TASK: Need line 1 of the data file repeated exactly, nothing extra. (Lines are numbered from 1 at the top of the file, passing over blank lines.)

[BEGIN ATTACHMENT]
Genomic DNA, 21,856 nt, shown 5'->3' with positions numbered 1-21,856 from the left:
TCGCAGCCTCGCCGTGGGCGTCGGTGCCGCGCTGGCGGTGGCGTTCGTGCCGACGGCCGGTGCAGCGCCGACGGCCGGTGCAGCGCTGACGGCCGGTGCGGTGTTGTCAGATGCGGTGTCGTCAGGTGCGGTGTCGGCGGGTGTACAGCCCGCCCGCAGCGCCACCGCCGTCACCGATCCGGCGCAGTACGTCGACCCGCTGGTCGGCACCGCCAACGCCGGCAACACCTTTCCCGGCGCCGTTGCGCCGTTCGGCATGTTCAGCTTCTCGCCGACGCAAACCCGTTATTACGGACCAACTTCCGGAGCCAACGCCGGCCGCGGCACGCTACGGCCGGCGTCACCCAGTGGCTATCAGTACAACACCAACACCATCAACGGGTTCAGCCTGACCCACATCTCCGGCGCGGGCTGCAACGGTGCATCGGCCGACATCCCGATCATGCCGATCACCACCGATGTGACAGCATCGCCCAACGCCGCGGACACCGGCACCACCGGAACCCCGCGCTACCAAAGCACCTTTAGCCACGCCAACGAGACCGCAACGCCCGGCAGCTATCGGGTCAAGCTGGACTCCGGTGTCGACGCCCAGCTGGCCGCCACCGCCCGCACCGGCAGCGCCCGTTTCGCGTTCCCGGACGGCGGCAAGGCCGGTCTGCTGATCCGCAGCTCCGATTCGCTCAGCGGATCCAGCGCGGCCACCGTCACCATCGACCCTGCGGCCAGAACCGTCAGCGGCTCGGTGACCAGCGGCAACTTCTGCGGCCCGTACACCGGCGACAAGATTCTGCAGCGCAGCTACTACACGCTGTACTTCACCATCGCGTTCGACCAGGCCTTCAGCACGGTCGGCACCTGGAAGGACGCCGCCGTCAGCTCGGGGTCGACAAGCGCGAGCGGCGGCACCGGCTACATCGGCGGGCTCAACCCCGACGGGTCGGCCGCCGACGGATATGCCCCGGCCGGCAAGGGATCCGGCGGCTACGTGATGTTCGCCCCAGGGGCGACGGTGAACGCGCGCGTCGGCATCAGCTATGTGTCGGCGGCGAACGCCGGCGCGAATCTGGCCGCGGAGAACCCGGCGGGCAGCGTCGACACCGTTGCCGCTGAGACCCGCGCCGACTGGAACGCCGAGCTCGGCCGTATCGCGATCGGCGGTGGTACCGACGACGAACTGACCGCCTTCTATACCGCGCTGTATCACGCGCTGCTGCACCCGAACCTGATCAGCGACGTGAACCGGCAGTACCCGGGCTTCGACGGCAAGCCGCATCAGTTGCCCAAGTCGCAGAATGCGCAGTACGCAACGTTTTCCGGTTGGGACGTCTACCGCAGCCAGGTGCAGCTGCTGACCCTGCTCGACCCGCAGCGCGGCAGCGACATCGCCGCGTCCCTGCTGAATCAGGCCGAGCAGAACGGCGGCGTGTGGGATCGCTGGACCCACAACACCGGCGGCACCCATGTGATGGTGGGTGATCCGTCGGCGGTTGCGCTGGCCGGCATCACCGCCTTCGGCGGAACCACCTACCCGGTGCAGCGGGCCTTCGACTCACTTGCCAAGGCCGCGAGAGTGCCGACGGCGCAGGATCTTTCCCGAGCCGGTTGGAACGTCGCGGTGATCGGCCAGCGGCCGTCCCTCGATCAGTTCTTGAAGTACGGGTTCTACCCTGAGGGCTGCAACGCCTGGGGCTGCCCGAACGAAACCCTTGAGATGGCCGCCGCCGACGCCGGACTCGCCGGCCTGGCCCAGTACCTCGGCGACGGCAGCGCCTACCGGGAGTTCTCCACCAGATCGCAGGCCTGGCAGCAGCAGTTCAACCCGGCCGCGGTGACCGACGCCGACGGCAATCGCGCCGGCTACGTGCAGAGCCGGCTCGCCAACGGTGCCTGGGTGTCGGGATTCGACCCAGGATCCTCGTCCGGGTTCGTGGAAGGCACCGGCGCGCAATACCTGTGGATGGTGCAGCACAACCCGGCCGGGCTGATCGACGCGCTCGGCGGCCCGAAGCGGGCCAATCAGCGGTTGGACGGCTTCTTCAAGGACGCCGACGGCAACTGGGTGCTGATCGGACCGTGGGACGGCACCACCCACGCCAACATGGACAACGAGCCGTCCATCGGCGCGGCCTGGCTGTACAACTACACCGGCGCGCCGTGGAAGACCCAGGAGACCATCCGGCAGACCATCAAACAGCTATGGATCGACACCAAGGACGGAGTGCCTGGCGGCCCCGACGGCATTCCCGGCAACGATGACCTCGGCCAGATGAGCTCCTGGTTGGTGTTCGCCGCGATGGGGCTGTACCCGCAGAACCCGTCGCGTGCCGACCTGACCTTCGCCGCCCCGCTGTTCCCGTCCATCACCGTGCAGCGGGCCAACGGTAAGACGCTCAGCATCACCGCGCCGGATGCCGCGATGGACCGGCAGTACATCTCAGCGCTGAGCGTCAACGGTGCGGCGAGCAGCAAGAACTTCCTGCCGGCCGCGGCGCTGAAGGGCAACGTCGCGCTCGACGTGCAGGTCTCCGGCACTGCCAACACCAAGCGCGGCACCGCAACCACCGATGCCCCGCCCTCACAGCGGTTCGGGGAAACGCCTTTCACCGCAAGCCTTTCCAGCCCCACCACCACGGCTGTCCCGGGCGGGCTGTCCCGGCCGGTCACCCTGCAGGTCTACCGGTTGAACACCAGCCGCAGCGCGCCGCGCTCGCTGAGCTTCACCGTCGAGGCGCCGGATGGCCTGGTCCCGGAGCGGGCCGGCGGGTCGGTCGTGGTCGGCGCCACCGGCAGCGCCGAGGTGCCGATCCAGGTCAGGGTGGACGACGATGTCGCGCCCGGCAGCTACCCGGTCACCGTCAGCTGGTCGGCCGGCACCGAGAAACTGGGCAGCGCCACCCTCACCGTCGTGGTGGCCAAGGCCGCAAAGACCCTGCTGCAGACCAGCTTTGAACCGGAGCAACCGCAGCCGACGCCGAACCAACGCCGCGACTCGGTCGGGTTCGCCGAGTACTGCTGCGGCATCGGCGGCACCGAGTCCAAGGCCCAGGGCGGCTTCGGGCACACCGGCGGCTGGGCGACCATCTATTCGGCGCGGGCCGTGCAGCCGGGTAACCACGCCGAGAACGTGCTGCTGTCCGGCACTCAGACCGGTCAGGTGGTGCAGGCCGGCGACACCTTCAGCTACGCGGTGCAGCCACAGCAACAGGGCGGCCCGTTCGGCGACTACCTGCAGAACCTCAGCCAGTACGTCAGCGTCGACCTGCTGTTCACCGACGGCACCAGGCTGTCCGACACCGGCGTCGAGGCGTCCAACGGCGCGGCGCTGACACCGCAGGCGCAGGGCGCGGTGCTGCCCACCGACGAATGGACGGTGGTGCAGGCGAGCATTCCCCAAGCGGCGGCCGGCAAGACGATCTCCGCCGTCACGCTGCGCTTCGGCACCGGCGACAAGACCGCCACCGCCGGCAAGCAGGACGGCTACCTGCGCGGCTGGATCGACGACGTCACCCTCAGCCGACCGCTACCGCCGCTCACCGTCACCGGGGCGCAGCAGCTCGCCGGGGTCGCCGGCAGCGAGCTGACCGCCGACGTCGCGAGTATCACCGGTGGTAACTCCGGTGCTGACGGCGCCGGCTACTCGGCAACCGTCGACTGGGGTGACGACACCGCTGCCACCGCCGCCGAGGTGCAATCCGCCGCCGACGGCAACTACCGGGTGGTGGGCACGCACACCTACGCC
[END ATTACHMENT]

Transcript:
Genomic DNA, 21,856 nt, shown 5'->3' with positions numbered 1-21,856 from the left: